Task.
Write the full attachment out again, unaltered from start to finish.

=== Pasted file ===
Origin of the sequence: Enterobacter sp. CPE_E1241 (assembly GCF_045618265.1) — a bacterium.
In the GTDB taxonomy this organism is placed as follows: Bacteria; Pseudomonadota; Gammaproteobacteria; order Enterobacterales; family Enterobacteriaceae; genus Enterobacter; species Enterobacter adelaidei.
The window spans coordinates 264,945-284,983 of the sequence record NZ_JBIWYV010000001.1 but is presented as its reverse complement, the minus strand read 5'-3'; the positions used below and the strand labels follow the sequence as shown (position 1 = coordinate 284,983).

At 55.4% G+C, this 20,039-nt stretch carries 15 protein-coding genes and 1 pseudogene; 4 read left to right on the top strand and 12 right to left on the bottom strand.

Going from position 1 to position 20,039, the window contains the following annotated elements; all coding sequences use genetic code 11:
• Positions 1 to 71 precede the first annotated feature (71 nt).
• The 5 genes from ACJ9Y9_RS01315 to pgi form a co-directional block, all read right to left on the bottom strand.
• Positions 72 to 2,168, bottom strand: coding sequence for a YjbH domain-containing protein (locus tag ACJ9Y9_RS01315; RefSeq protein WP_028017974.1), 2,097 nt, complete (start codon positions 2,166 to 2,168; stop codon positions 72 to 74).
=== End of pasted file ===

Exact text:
Origin of the sequence: Enterobacter sp. CPE_E1241 (assembly GCF_045618265.1) — a bacterium.
In the GTDB taxonomy this organism is placed as follows: Bacteria; Pseudomonadota; Gammaproteobacteria; order Enterobacterales; family Enterobacteriaceae; genus Enterobacter; species Enterobacter adelaidei.
The window spans coordinates 264,945-284,983 of the sequence record NZ_JBIWYV010000001.1 but is presented as its reverse complement, the minus strand read 5'-3'; the positions used below and the strand labels follow the sequence as shown (position 1 = coordinate 284,983).

At 55.4% G+C, this 20,039-nt stretch carries 15 protein-coding genes and 1 pseudogene; 4 read left to right on the top strand and 12 right to left on the bottom strand.

Going from position 1 to position 20,039, the window contains the following annotated elements; all coding sequences use genetic code 11:
• Positions 1 to 71 precede the first annotated feature (71 nt).
• The 5 genes from ACJ9Y9_RS01315 to pgi form a co-directional block, all read right to left on the bottom strand.
• Positions 72 to 2,168, bottom strand: coding sequence for a YjbH domain-containing protein (locus tag ACJ9Y9_RS01315; RefSeq protein WP_028017974.1), 2,097 nt, complete (start codon positions 2,166 to 2,168; stop codon positions 72 to 74).